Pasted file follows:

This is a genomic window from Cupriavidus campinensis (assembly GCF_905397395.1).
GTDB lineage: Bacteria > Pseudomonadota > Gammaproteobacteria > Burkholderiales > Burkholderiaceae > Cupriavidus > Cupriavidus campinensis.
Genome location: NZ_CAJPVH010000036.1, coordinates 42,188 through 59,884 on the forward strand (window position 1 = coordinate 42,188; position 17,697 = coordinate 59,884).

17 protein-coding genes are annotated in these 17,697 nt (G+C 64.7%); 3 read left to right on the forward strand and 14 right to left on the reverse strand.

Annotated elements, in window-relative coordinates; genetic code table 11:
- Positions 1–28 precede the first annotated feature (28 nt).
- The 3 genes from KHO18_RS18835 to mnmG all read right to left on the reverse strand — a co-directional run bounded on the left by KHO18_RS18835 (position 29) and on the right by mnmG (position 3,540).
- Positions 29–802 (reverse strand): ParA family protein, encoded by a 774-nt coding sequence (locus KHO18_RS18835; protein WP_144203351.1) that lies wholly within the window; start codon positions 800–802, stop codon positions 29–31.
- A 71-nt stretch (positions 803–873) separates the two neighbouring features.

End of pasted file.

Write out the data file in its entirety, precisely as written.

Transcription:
This is a genomic window from Cupriavidus campinensis (assembly GCF_905397395.1).
GTDB lineage: Bacteria > Pseudomonadota > Gammaproteobacteria > Burkholderiales > Burkholderiaceae > Cupriavidus > Cupriavidus campinensis.
Genome location: NZ_CAJPVH010000036.1, coordinates 42,188 through 59,884 on the forward strand (window position 1 = coordinate 42,188; position 17,697 = coordinate 59,884).

17 protein-coding genes are annotated in these 17,697 nt (G+C 64.7%); 3 read left to right on the forward strand and 14 right to left on the reverse strand.

Annotated elements, in window-relative coordinates; genetic code table 11:
- Positions 1–28 precede the first annotated feature (28 nt).
- The 3 genes from KHO18_RS18835 to mnmG all read right to left on the reverse strand — a co-directional run bounded on the left by KHO18_RS18835 (position 29) and on the right by mnmG (position 3,540).
- Positions 29–802 (reverse strand): ParA family protein, encoded by a 774-nt coding sequence (locus KHO18_RS18835; protein WP_144203351.1) that lies wholly within the window; start codon positions 800–802, stop codon positions 29–31.
- A 71-nt stretch (positions 803–873) separates the two neighbouring features.